What’s your story? When positive thinking works

This post is inspired by a book I read on holiday recently – Derren Brown’s Happy. In this book, Derren talks about ways we can change our mindset in order to feel more content, and builds on the Stoic principle that it is how we feel about events which causes them to affect us, not the events themselves. For example, we might worry about an upcoming presentation, getting ourselves really worked up and thinking of all the ways we could embarrass ourselves – tripping over, stumbling over our words, failing to hold the attention of the audience. The presentation becomes a source of dread. However if we were instead to put aside our worries and focus on preparing our slides we might feel more in control, and a whole lot calmer about the situation. Or alternatively noticing a scratch on our car could make us angry, wishing harm to come to the perpetrator and causing us to spend the whole day in a bad mood, being grumpy with others which makes us feel worse. Whilst to someone else this would be a minor annoyance, and not affect the rest of their day at all. So the same event can affect us differently, depending on how we feel about it, and our internal narrative.

In his book, Derren is unconvinced of the advice often given in popular modern self-help books, which state that we can achieve anything we want through the power of positive thinking. Want a promotion? All you need to do is think positively enough about it, convince yourself you’ll get one and the universe will reward you. If it doesn’t work out? Well you just weren’t thinking positively enough. This example seems fairly harmless, but what about when people with a serious illness are told they need to ‘think positive’ to help them get better? When of course some people don’t get better it is as though it is their fault, for not being positive enough.

keep-calm-and-think-positive-42

However, he points out a type of positive thinking which can be useful, especially when it relates to our internal narratives, that is the stories we tell ourselves about our past. Some people are always lucky, others pride themselves in being hardworking, whilst some are always being hard done by. But is someone who thinks of themselves as lucky really lucky all of the time?   Our internal narratives are often affected by something call ‘confirmation bias’ – that is, we recognise all evidence which correlates with the theory we have about ourselves, and ignore anything to the contrary. So in the example of someone who thinks of themselves as lucky, they remember the one time they won first prize on a raffle, but forget that every week they play the lottery without reward, or all the other times where luck has failed them.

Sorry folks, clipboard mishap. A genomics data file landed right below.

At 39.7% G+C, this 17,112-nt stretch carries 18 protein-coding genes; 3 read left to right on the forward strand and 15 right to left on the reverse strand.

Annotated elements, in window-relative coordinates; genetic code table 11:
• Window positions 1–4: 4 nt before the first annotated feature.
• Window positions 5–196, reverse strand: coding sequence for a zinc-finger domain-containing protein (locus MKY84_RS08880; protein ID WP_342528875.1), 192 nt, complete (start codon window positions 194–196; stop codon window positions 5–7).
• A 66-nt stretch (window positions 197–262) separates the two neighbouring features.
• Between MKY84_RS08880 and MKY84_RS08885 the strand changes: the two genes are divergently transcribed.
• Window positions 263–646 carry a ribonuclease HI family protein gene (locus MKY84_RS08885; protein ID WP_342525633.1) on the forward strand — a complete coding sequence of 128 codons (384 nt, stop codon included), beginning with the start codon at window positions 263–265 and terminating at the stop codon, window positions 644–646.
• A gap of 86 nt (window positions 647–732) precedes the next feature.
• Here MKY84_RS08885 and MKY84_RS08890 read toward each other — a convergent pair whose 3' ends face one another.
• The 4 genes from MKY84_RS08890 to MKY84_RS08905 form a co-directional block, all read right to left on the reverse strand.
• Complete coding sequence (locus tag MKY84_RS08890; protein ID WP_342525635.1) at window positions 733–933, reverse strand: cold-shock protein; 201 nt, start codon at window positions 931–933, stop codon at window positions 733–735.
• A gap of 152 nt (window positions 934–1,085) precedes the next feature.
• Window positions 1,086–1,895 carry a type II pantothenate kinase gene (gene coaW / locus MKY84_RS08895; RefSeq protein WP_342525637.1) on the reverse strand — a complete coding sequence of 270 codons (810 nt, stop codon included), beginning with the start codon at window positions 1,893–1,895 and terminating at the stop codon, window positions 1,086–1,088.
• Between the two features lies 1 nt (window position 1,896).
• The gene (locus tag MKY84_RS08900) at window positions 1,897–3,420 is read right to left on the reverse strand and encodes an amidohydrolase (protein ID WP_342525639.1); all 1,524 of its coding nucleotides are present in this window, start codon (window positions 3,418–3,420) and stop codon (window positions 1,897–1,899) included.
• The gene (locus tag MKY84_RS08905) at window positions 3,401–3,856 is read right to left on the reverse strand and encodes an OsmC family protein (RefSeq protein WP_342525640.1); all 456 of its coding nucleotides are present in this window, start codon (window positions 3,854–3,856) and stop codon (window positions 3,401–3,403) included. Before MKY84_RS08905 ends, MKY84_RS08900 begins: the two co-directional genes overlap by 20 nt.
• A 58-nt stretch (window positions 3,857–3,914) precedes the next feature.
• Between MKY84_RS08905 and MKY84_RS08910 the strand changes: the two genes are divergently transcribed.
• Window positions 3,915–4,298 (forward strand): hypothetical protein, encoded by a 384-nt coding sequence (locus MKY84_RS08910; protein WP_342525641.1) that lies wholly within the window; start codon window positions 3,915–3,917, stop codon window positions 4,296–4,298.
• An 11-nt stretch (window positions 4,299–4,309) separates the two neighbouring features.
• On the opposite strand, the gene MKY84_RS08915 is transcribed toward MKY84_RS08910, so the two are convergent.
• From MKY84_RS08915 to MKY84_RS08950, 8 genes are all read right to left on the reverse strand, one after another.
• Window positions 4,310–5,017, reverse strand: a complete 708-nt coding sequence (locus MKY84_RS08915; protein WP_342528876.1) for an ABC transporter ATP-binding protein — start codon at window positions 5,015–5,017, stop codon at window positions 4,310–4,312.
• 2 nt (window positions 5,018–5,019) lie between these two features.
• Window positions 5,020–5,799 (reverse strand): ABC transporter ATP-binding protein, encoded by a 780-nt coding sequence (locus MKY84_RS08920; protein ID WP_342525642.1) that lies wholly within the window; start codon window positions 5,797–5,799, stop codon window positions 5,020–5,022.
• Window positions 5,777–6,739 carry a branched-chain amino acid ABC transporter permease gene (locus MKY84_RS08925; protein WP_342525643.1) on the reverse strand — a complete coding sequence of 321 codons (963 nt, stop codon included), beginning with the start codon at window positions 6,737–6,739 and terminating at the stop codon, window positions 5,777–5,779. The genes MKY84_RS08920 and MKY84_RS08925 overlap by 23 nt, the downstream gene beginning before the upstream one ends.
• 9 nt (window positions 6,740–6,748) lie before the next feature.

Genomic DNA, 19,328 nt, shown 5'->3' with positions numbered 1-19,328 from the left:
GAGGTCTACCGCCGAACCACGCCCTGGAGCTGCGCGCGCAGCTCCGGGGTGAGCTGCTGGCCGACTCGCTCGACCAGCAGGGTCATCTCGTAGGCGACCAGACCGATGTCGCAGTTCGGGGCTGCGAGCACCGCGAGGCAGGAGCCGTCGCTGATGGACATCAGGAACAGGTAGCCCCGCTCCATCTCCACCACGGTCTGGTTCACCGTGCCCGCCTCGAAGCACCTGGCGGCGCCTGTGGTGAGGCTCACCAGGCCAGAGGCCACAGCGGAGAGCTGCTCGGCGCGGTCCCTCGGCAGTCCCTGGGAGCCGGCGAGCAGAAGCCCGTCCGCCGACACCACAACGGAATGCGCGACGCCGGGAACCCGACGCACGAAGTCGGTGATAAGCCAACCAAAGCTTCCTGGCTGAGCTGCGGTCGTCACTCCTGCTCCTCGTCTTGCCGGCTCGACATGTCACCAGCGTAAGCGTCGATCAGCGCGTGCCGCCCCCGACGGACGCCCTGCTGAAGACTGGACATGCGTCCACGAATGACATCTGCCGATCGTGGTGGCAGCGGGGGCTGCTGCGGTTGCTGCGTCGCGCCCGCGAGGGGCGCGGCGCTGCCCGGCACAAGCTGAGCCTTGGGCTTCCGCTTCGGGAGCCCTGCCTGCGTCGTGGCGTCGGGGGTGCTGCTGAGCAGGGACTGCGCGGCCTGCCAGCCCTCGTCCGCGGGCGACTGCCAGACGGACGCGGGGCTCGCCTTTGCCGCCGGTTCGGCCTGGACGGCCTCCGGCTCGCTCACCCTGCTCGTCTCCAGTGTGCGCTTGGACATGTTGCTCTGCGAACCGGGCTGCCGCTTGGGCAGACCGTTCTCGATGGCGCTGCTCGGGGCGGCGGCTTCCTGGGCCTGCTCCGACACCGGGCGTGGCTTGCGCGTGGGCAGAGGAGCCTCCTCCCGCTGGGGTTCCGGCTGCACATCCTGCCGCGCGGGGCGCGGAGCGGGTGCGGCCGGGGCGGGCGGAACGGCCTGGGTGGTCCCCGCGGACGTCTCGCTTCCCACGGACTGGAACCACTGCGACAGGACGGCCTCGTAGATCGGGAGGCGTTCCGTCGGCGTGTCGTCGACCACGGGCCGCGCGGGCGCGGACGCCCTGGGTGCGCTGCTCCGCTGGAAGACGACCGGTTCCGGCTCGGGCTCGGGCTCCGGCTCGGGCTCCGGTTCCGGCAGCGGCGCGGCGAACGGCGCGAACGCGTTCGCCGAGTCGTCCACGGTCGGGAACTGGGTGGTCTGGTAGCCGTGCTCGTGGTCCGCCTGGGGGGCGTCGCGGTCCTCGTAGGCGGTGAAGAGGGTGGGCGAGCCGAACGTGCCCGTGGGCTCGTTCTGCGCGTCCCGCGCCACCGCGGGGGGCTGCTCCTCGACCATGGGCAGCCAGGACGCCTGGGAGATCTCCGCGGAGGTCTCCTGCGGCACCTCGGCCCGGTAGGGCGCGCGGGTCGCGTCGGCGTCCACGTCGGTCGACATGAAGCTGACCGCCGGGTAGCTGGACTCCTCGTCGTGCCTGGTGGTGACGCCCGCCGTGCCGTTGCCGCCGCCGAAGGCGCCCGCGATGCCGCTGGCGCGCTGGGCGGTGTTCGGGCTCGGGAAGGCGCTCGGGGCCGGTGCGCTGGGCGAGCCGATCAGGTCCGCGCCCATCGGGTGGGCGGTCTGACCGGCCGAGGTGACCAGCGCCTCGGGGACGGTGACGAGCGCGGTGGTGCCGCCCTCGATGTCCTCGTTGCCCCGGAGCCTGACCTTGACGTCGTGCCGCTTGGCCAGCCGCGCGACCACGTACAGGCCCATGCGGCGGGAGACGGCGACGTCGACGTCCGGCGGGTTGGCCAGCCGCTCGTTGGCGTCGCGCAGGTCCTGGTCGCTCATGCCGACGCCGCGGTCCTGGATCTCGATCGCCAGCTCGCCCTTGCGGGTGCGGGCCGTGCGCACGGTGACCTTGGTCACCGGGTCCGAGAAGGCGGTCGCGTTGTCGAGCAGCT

The affects of our internal narrative can be illustrated nicely by the following experiment, first done by Charisse Nixon at Penn State Erie University. To start, all you need to do is complete these 3 easy anagrams. They shouldn’t take very long, so if you haven’t solved it after 5 seconds, just move on to the next one. Here they are:

WHIRL

5 seconds.. if you don’t get it just move on.

SLAPSTICK

Again, 5 second limit..

CINERAMA

 

How did you do?

In this experiment, half the people in the room were given the same 3 anagrams to solve as those shown above. The other half were given the words TAB and LEMON instead of WHIRL and SLAPSTICK, but the last word, CINERAMA remained the same. Here’s the trick: the first two words that you were shown above were unsolveable (sorry), whereas the ones given to the other half of the people in the experiment were easy. Participants were asked to raise their hand when they’d solved each anagram, so of course the ones given BAT and LEMON raised their hands straight away. And this is the interesting bit – did you solve the last anagram, CINERAMA? The chances are you didn’t, and this was also the case for the participants in the experiment who had received that list of words too. Interestingly, most of the participants given the first two easy anagrams solved this last one without a problem. Whilst the first half had given up, thinking they were worse at this task than their peers, these participants were confident, having already completed two anagrams easily. So more of them were able to solve the last one too.

The phenomenon illustrated by this experiment is called ‘learned helplessness’. The participants given the unsolvable anagrams struggled with the task, whilst they saw their peers complete it easily. This caused them to feel like a failure, that this was something they weren’t very good at. And as a result, they were more likely to fail the last part of the task. This experiment shows the importance of your internal narrative and how it can affect different aspects of your life. If you’re interested, here’s a video showing this experiment in action.

As Derren says, the good news is that we are free to change our stories. They are concocted by us, and we have the power to alter our them – we don’t have to play out the same role every time.

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